Photos by Xue Liang
To actively promote international cultural exchanges by presenting the rich diversity of Taiwan’s culture and arts to the general public and the communities of the US and Canada, Taipei Cultural Center opened 25 years ago in New York. Close to 100 VIPs and special guests attended the openings including Pierre T.P. Yang (Deputy Minister of Ministry of Culture), Ambassador Lily L. W. Hsu (TECO-NY), Council Member Peter Koo, Martin Wechsler of Joyce theater, Stanford Makishi of City Center, Jerry Shiao (President of Chinese Consolidated Benevolent Association of New York), Malan Breton (fashion designer)、James Yang (World Journal President)、Michael Di Cerbo (President of the Society of American Graphic Artists), Hsi-Chuan Liu (Dean of Academic Affairs of Taipei National University of the Arts), Ming Dye Yang (Associate Professor, Dept. of Fine Arts of National Kaohsiung Normal University), Liya Wang (Kuandu Museum of Fine Arts), Lucy Yu Shu Liou (President of Hakka Association of NY), Theresa Yang Chang (Chair of Michigan Taiwanese American Organization), Nai-Ni Chen (Principle of Nai-Ni chen Dance Group), Alan Chow (Founding director of the Chinese-American Arts Council) and so on.
The 25th Anniversary of Taipei Cultural Center kicked off with a great music performance by New Asia Chamber Music Society. New Asia Chamber Music Society was founded in 2010 by an idealistic group of young Asian-American virtuosi, graduated from America’s most prestigious music schools, including The Juilliard School and the Curtis Institute. Based in New York City, NACMS is committed to bringing audiences exceptional performances of the finest works of chamber music, drawn from the canon of western music as well as contemporary Asian culture.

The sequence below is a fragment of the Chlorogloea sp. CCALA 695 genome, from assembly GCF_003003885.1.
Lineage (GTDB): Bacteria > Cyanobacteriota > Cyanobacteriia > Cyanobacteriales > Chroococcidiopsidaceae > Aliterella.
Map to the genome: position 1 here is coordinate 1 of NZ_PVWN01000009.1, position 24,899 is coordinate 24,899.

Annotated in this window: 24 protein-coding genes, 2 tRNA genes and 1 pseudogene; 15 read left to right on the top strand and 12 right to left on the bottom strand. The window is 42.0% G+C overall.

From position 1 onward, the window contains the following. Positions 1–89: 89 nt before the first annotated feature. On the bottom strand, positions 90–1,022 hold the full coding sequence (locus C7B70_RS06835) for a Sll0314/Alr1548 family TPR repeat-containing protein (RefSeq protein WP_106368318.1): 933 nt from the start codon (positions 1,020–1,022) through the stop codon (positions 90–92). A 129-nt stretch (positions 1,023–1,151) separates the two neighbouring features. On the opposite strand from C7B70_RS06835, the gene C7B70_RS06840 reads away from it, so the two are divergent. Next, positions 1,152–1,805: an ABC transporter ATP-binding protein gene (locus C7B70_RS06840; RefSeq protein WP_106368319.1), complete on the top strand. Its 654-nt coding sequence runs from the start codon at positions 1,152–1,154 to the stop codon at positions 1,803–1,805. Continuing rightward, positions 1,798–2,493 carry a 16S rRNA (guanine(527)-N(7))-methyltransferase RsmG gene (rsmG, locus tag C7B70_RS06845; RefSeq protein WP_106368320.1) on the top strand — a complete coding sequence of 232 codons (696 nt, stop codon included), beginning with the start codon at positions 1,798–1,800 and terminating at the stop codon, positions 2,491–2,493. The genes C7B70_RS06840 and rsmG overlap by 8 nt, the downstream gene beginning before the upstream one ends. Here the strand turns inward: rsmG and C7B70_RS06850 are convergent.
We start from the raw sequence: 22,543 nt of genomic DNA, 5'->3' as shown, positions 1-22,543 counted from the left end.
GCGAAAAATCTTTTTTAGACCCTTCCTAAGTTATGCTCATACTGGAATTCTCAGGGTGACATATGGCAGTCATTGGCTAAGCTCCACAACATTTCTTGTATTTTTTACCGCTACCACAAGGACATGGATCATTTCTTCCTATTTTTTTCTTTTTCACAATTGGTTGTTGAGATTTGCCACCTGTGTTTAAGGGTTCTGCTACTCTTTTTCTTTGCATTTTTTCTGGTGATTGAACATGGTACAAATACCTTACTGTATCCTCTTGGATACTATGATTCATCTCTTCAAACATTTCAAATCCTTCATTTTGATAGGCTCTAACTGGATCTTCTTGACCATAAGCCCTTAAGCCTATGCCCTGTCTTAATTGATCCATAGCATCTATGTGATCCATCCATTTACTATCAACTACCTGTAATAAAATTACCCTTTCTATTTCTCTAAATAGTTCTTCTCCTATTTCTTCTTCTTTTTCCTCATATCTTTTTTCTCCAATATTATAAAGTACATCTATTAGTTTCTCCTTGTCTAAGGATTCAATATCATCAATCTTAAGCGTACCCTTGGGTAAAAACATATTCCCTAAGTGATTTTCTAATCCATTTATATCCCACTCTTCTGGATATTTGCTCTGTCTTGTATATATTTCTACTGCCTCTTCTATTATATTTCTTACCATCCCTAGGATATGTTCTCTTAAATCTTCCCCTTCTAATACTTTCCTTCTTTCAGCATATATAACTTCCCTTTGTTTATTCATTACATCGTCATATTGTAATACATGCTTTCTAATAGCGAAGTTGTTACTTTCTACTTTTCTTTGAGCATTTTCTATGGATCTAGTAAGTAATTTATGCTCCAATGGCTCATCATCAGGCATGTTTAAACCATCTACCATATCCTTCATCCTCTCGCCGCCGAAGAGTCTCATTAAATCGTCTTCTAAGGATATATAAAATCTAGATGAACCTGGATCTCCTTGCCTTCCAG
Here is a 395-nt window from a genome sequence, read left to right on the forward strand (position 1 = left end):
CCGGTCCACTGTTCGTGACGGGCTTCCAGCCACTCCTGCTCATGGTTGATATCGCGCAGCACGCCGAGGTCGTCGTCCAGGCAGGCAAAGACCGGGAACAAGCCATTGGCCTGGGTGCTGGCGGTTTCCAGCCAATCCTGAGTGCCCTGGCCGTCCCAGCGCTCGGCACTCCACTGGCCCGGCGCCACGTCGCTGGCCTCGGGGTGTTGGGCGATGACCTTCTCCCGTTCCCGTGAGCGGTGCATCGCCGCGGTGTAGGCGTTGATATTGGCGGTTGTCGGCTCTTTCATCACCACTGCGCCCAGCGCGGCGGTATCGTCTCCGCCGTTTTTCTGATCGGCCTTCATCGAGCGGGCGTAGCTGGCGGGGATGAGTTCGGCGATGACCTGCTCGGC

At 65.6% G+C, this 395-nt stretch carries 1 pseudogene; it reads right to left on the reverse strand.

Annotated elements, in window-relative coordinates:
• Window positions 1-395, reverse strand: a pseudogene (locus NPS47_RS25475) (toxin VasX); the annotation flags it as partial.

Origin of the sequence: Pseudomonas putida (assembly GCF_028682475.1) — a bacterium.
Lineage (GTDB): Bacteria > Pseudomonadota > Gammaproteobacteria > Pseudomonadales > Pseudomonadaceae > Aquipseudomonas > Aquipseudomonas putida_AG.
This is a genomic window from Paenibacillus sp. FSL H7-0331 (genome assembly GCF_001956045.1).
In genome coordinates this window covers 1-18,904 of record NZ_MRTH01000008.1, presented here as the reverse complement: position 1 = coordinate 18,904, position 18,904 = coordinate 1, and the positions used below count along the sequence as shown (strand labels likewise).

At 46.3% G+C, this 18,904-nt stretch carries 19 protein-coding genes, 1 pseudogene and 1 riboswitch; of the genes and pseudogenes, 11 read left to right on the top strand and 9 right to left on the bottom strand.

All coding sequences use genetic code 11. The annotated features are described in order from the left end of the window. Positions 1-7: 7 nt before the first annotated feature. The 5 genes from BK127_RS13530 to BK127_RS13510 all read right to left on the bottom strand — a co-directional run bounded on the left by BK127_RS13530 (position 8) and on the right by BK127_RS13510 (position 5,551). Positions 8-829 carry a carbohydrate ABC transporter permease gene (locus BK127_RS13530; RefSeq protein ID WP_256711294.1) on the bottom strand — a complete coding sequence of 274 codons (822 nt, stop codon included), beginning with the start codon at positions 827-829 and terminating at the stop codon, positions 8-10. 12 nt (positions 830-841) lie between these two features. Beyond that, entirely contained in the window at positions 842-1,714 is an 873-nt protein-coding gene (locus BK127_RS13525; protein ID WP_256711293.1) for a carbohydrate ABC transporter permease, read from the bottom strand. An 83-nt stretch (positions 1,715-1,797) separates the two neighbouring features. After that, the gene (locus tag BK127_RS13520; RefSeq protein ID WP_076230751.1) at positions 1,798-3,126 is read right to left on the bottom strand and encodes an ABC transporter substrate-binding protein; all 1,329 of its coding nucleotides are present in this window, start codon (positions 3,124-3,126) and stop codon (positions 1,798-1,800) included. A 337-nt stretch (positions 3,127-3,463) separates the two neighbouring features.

To mark the milestone of its 25th anniversary, Taipei Cultural Center in New York invited Lin Ceramics Studio to come to New York August 12-17 to perform its award-winning program “Tea Party: Slow. Flow” and share the depth and richness of Taiwan’s unique tea culture with local audiences. It opens with the tea master making a fire, preparing to welcome a friend with tea. As the warmth diffuses in the space, the tea master performs the classic tea ceremony. “Tea Party” attempts to give a novel, contemporary perspective on tea cultures in Asia. It reintroduces traditional tea culture to the young generation in a modern, trendy manner so that this thousand year old culture can evolve with the times and stay relevant. Audiences explore a new vision of tea culture during the performance that not only presents a tea ceremony, but also gives a whole new look to tea-drinking. For this performance several design teams worked together on every single element- the tea ware, tea table, costumes, music, stage setting, and dance-to create this piece. Tea Party-Slow Flow was the winner of Design for Asia Awards 2013 and iF Design Award 2014 (in the discipline of communication).
Also, the Taipei Cultural Center in New York presented Dialogue on Printmaking: The Taiwan – US Exchange Exhibition, organized by Kuandu Museum of Fine Arts, Taipei National University of the Arts and in collaboration with the Taiwan Society of Printmaking and the Society of American Graphic Artists (SAGA). The exhibition will feature twenty-five Taiwanese artists including Wu Hao, Hsiao Chin, Liao Shiou-Ping, Shaih Lifa, and Lee Shi-Chi. Participating artists from SAGA are Michael Di Cerbo, Linda Adato, and three other well-known American printmakers. Each artwork in this exhibition has its own voice and aesthetics. This exhibition has collected artwork from the 1960s to the present, illustrating the transition of the art medium and the spirit of different periods. By learning the uniqueness of different print genres and the aesthetics of each participating artist, viewers will gain a whole new perspective on the world of printmaking. Through the showcase of the thirty artworks, the
viewers will appreciate the artists’ cultural perception and interpretation toward their own roots, and meanwhile to initiate a dialogue between them.